Ansel Adams is one of the most well-known names in the American conservation movement because of his tireless efforts to protect natural lands, especially through his photography. Born and raised in California, Adams (1902-1984) recalled being “more responsive to wild environments than to urban” growing up, and with a Brownie camera began documenting Yosemite Valley.[mfn]Turnage[/mfn] While his work on Yosemite is widely regarded, another one of his lesser known—yet still successful—campaigns was his effort to preserve Kings Canyon as a national park. His photograph titled Fin Dome, along with many others taken by Adams, was brought to Washington D.C. in a portfolio to convince the National Parks Service that the canyon should be prioritized for conservation. Fin Dome is a stunning portrait, depicting a tall mountain amidst rocky slopes and faraway peaks. This extraordinary rock formation was just one of the many landscape photographs that illustrated the wonders that could be found in Kings Canyon.

He included these photographs in a book titled, Sierra Nevada: The John Muir Trail, which encouraged both the Secretary of the Interior and President Roosevelt to lobby for its protection and eventually establish it as a national park in 1940.[mfn]Sierra Club[/mfn] On his work in Kings Canyon, Adams remarked, “with what one may call arrogant modesty, I think many of my pictures…have an excitement in them which commands more attentions than if they were the same scene not composed or adequately printed.”[mfn]Turmage[/mfn]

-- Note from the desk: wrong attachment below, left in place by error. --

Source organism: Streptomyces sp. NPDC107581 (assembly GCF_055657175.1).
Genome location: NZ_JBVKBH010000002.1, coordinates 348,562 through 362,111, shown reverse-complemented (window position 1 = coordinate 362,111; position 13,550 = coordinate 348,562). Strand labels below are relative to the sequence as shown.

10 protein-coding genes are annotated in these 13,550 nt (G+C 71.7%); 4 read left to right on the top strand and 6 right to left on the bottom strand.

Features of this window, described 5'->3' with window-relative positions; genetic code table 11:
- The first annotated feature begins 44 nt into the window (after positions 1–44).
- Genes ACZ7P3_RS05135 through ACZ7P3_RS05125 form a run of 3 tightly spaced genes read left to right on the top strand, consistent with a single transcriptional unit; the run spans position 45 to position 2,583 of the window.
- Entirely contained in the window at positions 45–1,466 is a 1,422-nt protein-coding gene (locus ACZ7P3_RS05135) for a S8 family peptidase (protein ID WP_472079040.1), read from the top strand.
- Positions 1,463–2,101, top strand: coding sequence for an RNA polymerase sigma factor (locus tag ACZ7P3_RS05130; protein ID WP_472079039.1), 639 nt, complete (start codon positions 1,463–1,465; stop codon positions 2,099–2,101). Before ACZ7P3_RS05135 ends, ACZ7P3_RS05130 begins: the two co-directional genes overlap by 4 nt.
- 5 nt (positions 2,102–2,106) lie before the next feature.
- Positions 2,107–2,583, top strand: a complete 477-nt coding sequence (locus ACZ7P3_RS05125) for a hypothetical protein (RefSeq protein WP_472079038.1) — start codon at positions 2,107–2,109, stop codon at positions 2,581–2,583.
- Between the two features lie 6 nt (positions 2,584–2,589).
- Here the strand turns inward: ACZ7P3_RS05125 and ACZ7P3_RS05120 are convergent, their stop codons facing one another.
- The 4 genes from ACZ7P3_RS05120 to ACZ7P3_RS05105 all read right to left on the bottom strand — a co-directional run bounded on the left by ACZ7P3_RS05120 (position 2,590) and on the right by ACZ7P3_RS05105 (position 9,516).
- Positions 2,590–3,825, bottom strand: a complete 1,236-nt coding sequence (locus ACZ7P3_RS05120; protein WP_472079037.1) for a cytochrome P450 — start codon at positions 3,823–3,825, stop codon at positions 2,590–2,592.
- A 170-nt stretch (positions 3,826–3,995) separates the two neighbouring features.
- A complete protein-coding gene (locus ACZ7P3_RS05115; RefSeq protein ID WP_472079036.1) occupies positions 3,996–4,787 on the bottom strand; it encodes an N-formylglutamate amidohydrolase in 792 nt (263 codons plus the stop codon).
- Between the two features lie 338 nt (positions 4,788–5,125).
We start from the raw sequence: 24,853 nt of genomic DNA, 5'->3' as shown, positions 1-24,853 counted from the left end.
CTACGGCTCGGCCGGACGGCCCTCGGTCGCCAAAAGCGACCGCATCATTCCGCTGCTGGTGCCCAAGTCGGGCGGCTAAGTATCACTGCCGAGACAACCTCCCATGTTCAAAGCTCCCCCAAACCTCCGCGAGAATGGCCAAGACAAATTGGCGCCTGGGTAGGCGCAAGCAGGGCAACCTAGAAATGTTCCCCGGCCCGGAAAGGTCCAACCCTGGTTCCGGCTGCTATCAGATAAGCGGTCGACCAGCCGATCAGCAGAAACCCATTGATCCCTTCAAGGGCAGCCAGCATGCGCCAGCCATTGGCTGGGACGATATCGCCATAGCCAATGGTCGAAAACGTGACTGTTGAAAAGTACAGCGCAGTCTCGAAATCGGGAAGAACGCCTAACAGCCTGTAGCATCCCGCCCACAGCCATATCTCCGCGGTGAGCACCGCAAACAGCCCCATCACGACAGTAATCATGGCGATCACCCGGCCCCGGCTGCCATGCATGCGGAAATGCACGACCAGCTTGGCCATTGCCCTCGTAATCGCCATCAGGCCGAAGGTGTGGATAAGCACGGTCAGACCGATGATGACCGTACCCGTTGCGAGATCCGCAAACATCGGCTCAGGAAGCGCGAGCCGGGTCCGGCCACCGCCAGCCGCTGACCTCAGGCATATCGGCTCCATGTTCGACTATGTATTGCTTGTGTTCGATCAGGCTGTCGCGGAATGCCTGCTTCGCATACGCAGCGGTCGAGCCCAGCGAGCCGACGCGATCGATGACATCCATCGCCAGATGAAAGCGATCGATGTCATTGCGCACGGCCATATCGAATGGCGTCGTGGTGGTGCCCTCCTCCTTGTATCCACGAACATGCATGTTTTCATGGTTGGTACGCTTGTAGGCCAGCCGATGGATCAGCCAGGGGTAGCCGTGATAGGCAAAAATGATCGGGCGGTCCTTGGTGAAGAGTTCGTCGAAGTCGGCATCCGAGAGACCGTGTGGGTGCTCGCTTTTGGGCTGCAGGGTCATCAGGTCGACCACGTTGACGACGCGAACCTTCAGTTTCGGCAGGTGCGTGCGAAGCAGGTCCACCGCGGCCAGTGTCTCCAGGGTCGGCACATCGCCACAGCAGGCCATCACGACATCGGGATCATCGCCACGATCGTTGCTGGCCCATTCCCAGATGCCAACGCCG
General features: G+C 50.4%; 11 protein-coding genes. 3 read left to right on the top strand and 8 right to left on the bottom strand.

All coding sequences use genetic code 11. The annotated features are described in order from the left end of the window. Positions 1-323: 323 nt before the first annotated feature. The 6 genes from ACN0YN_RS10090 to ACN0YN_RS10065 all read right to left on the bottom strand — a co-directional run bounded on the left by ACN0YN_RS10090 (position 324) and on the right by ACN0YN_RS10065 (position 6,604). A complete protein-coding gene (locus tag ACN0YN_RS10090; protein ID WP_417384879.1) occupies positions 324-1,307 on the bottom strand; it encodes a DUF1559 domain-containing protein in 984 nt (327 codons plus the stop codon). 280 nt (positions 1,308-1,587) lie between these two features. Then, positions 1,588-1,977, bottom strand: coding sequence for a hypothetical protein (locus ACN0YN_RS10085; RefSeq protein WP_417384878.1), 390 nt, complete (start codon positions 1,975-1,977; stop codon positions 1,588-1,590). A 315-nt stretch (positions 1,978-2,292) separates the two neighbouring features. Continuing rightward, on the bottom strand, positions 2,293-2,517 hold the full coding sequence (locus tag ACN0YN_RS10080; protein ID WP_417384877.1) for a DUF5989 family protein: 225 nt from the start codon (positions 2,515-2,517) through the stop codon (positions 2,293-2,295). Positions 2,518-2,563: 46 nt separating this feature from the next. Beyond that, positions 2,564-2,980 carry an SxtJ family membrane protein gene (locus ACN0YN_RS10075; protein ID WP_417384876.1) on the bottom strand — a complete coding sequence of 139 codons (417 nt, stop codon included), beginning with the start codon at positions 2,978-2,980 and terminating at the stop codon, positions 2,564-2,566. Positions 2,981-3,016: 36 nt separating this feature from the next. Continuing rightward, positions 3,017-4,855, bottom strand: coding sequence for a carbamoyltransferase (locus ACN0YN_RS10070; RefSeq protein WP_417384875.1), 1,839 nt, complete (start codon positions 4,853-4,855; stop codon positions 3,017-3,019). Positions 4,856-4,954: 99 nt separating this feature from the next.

Philip Hyde (1921-2006) was a more contemporary nature photographer, yet his work has allowed the conservation movement to continue its momentum at an especially critical time for environmentalism. With so many national parks established due to the efforts of photographers like Watkins and Adams, the new issue to be tackled was ensuring these lands were not decreased in size or used for industrial purposes. Hyde’s work, which specialized in the American West, was included in “more environmental than those of any other photographer.”[mfn]Sierra Club[/mfn]. One of these many campaigns was focused on opposing efforts to build a dam upstream of the Grand Canyon, a movement met with letter writing campaigns, ads and petitions against it.[mfn]Hyde[/mfn] One of Hyde’s photographs, titled View Upriver from Toroweap Overlook, depicts the red rock formations illuminated by the sun as seen from the middle of the valley looking down. This otherworldly landscape is the epitome of the American West. After being published in Time and the River Flowing: Grand Canyon, the amount of support shown by the public prevented the dam from ever being built.